In order to make the right choice on which bar is most healthiest for you, take a look at the nutrition label.  If this bar is going to be a meal replacement, the caloric intake should be above 200.  For example, Tiger Milk has less than 200 and should be looked as a snack.

Take the amount of sugar and divide by four.  This number represents the teaspoon measurements and is recommended to keep under this amount to two per serving.

With the many options, I have found that Clif bars are a bit over in sugar, although they provide the most overall desired protein, fiber, and vitamin intake.  Other bars are made of high fructose syrup in comparison to the whole grains that make up a Clif bar.

If your trying to save money, as many blader-bums are, do-it-yourself candy bars are not hard to do.

Following is a recipe that is high in flax seeds which, has been known to provide omega-3 fatty acids, the same stuff found in fish, avocados, and other healthy foods.  Whole flax seeds are indigiestable so opt for the grounded up version to receive all of the nutrients.  Instead of corn syrup, as many other health bars use, I chose to use honey because it is a natural sugar and will give that extra boost while out shredding the streets.

The whole grains—long lasting carbs—are found in the toasted oats and almonds.  Along with the Dried blueberries and chocolate that provide antioxidants, its a great combination of bitter and sweet.  M&M’s can be replaced with any chocolate chip you desire.  The dried fruit does not have to be blueberries and if you want, you can break the 1/2 cup rule in the recipe that follows.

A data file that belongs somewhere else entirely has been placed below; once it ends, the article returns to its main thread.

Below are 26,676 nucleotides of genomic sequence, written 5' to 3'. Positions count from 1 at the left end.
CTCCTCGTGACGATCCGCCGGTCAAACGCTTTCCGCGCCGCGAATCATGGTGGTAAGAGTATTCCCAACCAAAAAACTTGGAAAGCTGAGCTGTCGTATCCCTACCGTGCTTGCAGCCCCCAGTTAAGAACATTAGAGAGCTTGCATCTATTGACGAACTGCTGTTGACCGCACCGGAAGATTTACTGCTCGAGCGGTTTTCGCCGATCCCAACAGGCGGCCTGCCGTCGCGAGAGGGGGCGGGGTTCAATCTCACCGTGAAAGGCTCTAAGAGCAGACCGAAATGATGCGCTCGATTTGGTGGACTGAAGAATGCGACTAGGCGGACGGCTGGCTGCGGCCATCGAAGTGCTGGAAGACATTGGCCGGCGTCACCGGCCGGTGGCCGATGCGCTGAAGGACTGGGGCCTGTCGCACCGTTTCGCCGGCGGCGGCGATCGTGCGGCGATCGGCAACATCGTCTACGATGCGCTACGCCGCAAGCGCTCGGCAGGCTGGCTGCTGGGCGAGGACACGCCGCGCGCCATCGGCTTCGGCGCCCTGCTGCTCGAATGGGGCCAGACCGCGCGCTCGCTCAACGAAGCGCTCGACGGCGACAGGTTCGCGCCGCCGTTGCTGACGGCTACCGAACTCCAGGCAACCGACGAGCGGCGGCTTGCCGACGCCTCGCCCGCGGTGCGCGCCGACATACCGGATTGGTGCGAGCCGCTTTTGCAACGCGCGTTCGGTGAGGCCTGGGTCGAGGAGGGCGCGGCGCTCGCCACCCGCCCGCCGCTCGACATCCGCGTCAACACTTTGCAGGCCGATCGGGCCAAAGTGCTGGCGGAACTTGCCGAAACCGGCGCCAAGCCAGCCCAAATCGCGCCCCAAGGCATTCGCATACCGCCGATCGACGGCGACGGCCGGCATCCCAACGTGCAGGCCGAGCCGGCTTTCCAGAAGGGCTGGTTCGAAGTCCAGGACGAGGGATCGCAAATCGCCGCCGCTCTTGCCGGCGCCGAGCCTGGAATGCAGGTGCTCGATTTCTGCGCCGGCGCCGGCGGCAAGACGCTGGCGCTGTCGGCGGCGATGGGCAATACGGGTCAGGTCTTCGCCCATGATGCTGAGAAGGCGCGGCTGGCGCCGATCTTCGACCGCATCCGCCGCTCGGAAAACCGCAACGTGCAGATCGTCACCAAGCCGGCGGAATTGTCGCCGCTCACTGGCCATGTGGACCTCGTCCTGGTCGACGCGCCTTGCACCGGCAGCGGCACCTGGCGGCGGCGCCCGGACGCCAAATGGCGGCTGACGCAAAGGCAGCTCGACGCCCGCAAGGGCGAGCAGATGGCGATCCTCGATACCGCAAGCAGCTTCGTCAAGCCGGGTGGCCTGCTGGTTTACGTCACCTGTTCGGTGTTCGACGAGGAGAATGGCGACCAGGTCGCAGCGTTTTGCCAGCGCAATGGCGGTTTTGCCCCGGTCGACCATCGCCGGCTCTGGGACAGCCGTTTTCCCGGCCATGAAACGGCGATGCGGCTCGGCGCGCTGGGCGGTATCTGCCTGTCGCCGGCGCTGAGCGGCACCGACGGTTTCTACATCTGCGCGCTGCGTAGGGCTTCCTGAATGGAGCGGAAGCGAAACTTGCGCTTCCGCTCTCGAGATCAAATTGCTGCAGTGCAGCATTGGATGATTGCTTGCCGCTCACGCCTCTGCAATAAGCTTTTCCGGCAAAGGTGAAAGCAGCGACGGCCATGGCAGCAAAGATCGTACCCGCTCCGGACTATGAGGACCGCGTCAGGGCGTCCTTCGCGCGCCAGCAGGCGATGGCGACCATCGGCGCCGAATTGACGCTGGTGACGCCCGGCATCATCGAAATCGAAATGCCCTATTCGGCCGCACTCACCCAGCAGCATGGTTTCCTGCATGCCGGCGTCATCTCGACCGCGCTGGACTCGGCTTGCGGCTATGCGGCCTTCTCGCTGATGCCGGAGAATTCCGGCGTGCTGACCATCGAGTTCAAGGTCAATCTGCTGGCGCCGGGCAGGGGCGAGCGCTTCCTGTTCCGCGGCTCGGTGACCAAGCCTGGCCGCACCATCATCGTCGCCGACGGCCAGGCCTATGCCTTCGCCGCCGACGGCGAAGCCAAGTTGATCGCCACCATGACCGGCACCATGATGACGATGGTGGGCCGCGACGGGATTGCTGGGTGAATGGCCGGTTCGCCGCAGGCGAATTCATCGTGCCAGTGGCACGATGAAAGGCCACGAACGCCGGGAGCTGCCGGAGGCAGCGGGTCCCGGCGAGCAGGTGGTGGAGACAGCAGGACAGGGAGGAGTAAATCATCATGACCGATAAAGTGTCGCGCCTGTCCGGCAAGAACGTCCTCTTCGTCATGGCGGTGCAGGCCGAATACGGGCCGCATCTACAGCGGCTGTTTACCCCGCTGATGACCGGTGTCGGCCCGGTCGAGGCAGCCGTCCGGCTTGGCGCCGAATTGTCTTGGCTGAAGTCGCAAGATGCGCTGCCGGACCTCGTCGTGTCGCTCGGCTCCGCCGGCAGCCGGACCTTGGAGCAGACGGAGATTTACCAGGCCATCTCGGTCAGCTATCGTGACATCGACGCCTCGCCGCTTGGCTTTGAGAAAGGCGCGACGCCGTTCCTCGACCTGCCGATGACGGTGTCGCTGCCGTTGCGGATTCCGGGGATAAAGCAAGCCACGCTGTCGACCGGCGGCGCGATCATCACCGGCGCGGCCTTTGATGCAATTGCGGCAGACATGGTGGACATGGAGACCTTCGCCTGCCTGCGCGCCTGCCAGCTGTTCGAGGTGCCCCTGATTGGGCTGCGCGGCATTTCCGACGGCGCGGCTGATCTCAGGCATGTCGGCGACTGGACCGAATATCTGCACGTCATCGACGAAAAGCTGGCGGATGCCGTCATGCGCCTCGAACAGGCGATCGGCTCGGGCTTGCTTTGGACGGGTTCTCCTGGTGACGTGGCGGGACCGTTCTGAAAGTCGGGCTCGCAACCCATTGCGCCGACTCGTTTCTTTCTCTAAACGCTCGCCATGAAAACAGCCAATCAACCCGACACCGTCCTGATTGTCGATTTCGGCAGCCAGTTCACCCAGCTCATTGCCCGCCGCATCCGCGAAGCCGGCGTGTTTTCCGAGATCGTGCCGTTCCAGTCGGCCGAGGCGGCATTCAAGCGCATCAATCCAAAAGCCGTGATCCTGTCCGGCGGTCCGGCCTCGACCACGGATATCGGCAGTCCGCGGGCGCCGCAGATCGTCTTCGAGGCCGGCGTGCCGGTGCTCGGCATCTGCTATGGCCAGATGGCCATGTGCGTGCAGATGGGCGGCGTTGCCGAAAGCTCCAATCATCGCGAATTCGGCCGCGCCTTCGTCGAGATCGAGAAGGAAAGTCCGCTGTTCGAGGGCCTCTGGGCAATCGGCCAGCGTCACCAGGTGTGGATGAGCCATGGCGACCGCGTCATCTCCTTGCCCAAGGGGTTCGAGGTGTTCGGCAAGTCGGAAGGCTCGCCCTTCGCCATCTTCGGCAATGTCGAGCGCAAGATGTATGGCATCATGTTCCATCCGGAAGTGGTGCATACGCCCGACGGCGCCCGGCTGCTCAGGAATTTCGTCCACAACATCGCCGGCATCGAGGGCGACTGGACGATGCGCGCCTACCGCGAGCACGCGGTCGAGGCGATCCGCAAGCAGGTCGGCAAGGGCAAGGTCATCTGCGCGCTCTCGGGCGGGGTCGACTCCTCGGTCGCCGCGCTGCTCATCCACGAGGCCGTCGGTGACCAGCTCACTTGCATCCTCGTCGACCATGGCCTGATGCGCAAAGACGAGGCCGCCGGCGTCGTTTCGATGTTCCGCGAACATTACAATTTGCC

Hope you enjoy this delicious bar.

Chef Obedobe’s Energy Bar

Ingredients                                        Amounts

Oatmeal                                                  2  Cups

Flax Seed, grounded                               1/2 Cup

Coconuts, dried                                      1/2 Cup

Blueberries, dried                                   1/2 Cup

M&M’s                                          1/2 Cup

Almonds, sliced                                     1/4 Cup

Honey                                                      2/3 Cup

Vanilla Extract                                         1 tsp.

Cinnamon                                                1 tsp.


1.  Turn oven to 350˚F

2.  Combine all dry ingredients in one bowl.  In another bowl combine honey, vanilla extract and cinnamon.

2.  Add honey mixture to dry ingredients and mix well.

3.  Lay onto a sheet pan or cookie pan lined with wax paper and sprayed well with non-stick pan.  Bake for 15 minutes or until oats are toasted.

4.  Cool out and shape.  Pack it for your next blade trip.

— Chef Michael Obedoza

Michael Obedoza lives in Carson, Calif., and is a 2009 graduate of the Culinary Institute of America. He is sponsored by Valo and Eulogy. Check out his skating in Valo 4Life and Fade Nation Green. Also, check out his blog, Blading with Chef Knives.